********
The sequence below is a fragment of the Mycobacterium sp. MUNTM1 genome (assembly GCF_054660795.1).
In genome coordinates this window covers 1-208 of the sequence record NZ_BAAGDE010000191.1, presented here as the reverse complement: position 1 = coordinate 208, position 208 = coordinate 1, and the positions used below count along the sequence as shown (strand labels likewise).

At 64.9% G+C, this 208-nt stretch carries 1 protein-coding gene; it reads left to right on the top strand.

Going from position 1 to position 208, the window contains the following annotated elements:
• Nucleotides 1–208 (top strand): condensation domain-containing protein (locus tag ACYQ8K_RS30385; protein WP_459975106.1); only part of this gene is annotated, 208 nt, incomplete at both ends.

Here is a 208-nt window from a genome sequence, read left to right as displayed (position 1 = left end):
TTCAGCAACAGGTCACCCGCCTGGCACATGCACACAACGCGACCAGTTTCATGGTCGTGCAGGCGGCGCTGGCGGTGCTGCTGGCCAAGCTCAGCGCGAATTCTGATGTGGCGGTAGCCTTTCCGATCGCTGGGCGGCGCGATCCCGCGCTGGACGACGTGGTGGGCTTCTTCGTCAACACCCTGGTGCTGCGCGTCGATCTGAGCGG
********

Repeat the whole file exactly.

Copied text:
The sequence below is a fragment of the Mycobacterium sp. MUNTM1 genome (assembly GCF_054660795.1).
In genome coordinates this window covers 1-208 of the sequence record NZ_BAAGDE010000191.1, presented here as the reverse complement: position 1 = coordinate 208, position 208 = coordinate 1, and the positions used below count along the sequence as shown (strand labels likewise).

At 64.9% G+C, this 208-nt stretch carries 1 protein-coding gene; it reads left to right on the top strand.

Going from position 1 to position 208, the window contains the following annotated elements:
• Nucleotides 1–208 (top strand): condensation domain-containing protein (locus tag ACYQ8K_RS30385; protein WP_459975106.1); only part of this gene is annotated, 208 nt, incomplete at both ends.

Here is a 208-nt window from a genome sequence, read left to right as displayed (position 1 = left end):
TTCAGCAACAGGTCACCCGCCTGGCACATGCACACAACGCGACCAGTTTCATGGTCGTGCAGGCGGCGCTGGCGGTGCTGCTGGCCAAGCTCAGCGCGAATTCTGATGTGGCGGTAGCCTTTCCGATCGCTGGGCGGCGCGATCCCGCGCTGGACGACGTGGTGGGCTTCTTCGTCAACACCCTGGTGCTGCGCGTCGATCTGAGCGG